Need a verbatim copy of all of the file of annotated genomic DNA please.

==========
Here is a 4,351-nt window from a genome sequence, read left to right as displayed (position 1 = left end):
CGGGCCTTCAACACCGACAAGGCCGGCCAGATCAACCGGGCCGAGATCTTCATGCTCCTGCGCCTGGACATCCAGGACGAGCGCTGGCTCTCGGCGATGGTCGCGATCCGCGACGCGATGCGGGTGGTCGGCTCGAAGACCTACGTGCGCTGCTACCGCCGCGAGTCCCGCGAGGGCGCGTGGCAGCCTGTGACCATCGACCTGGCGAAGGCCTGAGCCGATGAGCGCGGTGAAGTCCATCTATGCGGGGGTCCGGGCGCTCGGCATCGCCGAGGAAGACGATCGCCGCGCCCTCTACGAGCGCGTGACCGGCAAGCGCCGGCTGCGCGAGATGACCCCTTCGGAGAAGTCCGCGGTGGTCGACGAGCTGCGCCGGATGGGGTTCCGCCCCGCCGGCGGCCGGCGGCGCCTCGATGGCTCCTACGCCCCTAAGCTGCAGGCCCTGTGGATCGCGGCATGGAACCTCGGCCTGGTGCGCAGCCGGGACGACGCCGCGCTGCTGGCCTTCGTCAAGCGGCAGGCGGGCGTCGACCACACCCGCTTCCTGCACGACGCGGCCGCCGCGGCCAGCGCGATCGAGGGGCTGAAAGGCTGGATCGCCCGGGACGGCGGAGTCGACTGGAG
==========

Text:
Here is a 4,351-nt window from a genome sequence, read left to right as displayed (position 1 = left end):
CGGGCCTTCAACACCGACAAGGCCGGCCAGATCAACCGGGCCGAGATCTTCATGCTCCTGCGCCTGGACATCCAGGACGAGCGCTGGCTCTCGGCGATGGTCGCGATCCGCGACGCGATGCGGGTGGTCGGCTCGAAGACCTACGTGCGCTGCTACCGCCGCGAGTCCCGCGAGGGCGCGTGGCAGCCTGTGACCATCGACCTGGCGAAGGCCTGAGCCGATGAGCGCGGTGAAGTCCATCTATGCGGGGGTCCGGGCGCTCGGCATCGCCGAGGAAGACGATCGCCGCGCCCTCTACGAGCGCGTGACCGGCAAGCGCCGGCTGCGCGAGATGACCCCTTCGGAGAAGTCCGCGGTGGTCGACGAGCTGCGCCGGATGGGGTTCCGCCCCGCCGGCGGCCGGCGGCGCCTCGATGGCTCCTACGCCCCTAAGCTGCAGGCCCTGTGGATCGCGGCATGGAACCTCGGCCTGGTGCGCAGCCGGGACGACGCCGCGCTGCTGGCCTTCGTCAAGCGGCAGGCGGGCGTCGACCACACCCGCTTCCTGCACGACGCGGCCGCCGCGGCCAGCGCGATCGAGGGGCTGAAAGGCTGGATCGCCCGGGACGGCGGAGTCGACTGGAG